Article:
US indicts four Chinese military officials over Equifax hack
The indictments come as tensions between the US and China continue to escalate
Four Chinese military officials have been charged with masterminding the devastating Equifax hack of 2017, and stealing sensitive information on 150 million US customers alongside trade secrets.
A US federal grand jury has indicted the four Chinese nationals for conspiring with the Chinese military to steal the personal and financial data of Equifax customers as part of a major hacking operation.
The attack exploited a major vulnerability in software used by the credit rating agency’s online dispute portal, and was notable not for its size but the quality of data the alleged hackers managed to harvest. The data included full names, dates of birth and addresses in addition to drivers’ license numbers, credit card information and social security numbers.
“This was a deliberate and sweeping intrusion into the private information of the American people,” the US Attorney General William Barr said at a press conference, according to the Wall Street Journal.
“We collect information only for legitimate national security purposes; we don’t indiscriminately violate the privacy of ordinary citizens.”
The charges have come in the midst of rising trade and geopolitical tensions between the US and China. The Trump administration, for instance, has not just slapped tariffs on Chinese networking products, but has mulled banning major companies like Huawei and ZTE entirely.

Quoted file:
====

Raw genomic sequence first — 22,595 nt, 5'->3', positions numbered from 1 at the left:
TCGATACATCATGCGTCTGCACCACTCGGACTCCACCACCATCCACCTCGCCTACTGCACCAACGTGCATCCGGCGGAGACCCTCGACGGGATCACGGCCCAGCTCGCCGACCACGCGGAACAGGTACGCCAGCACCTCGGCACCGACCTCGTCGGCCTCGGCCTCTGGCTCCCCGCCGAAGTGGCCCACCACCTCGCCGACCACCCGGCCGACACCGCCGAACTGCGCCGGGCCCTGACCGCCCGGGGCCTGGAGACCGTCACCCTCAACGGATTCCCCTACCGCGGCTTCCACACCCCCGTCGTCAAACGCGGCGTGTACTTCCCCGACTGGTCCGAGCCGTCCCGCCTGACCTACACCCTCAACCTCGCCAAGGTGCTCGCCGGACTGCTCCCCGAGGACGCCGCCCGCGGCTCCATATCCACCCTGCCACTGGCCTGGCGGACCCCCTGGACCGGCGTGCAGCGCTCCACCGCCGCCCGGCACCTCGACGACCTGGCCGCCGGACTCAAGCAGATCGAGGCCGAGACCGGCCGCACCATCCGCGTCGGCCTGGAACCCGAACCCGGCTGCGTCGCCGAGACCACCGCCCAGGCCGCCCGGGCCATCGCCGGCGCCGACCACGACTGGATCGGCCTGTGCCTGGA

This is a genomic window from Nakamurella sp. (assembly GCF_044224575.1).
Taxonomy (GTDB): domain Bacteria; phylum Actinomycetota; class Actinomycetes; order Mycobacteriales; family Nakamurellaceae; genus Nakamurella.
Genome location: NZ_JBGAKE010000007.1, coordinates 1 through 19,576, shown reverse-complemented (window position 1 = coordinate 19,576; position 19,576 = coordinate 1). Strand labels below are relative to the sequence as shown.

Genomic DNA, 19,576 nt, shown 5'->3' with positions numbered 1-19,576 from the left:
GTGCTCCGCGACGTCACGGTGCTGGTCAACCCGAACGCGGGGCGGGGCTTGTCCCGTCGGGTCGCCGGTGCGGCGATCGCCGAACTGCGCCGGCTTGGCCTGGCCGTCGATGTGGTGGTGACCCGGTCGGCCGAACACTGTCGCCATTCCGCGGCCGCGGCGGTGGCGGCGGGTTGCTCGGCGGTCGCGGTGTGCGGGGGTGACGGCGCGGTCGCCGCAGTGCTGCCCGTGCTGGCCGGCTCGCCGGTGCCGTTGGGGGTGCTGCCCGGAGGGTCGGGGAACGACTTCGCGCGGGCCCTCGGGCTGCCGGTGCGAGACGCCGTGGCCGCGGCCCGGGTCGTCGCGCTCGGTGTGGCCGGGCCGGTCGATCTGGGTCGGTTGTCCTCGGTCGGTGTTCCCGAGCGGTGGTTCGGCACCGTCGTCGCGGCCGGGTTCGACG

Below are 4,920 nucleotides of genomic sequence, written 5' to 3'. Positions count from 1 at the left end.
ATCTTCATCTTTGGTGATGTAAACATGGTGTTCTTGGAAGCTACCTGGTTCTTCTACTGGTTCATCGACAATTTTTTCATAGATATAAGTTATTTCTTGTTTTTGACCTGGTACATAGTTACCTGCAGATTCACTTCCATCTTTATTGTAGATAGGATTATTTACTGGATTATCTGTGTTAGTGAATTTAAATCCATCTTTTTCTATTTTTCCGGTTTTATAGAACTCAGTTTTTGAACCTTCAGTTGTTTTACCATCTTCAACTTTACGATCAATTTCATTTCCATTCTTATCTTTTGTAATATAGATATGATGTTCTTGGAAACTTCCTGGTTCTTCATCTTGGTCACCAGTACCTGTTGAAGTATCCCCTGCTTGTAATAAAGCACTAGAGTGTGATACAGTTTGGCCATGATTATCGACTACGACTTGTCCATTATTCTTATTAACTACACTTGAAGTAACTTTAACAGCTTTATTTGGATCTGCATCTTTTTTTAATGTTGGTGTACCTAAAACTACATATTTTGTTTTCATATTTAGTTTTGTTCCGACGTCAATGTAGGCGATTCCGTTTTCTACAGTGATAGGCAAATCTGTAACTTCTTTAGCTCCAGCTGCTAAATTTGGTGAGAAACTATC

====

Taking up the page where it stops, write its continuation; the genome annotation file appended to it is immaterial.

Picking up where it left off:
The US also has a brief history of blaming the Chinese hacking into US companies in order to gain a competitive advantage.
Prosecutors with the US Justice Department, for example, charged five Chinese army officials with hacking into private US-based companies in 2014.
The then Attorney General Eric Holder branded the security breaches as “significant” when the charges were filed, with the Chinese military officers having stolen trade secrets and internal documentation from five companies and one trade union.
The frequency of hacking charges issued by the US has risen in recent years, with individuals from Iran, Russian and North Korea also subject to similar indictments by consequence of alleged state-sponsored hacking.
“For years, we have witnessed China’s voracious appetite for the personal data of Americans, including the theft of personnel records from the Office of Personnel Management, the intrusion into Marriott hotels and Anthem health insurance company, and now the wholesale theft of credit and other information from Equifax,” Barr added.
Equifax was fined £500,000 by the UK’s data protection watchdog the Information Commissioner’s Office (ICO) in late 2018 for violating the Data Protection Act 1998.
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The credit agency narrowly avoided a penalty under GDPR due to the incident having occurred prior to 25 May 2018, although the same cannot be said for Marriott, which was fined £99 million last year for the breach of its systems.
Investigators looking into the attack had pinpointed Chinese authorities as being responsible, which Barr effectively corroborated with his assertions in the wake of charging four Chinese military officials for the Equifax breach.
Although responsibility for the Equifax breach has not been designated until now, the firm’s ex-CIO was sentenced to four months in prison for insider trading in the wake of the disaster. Jun Ying was found guilty in July 2019 of selling $950,000 worth of company shares after learning that Equifax had sustained the breach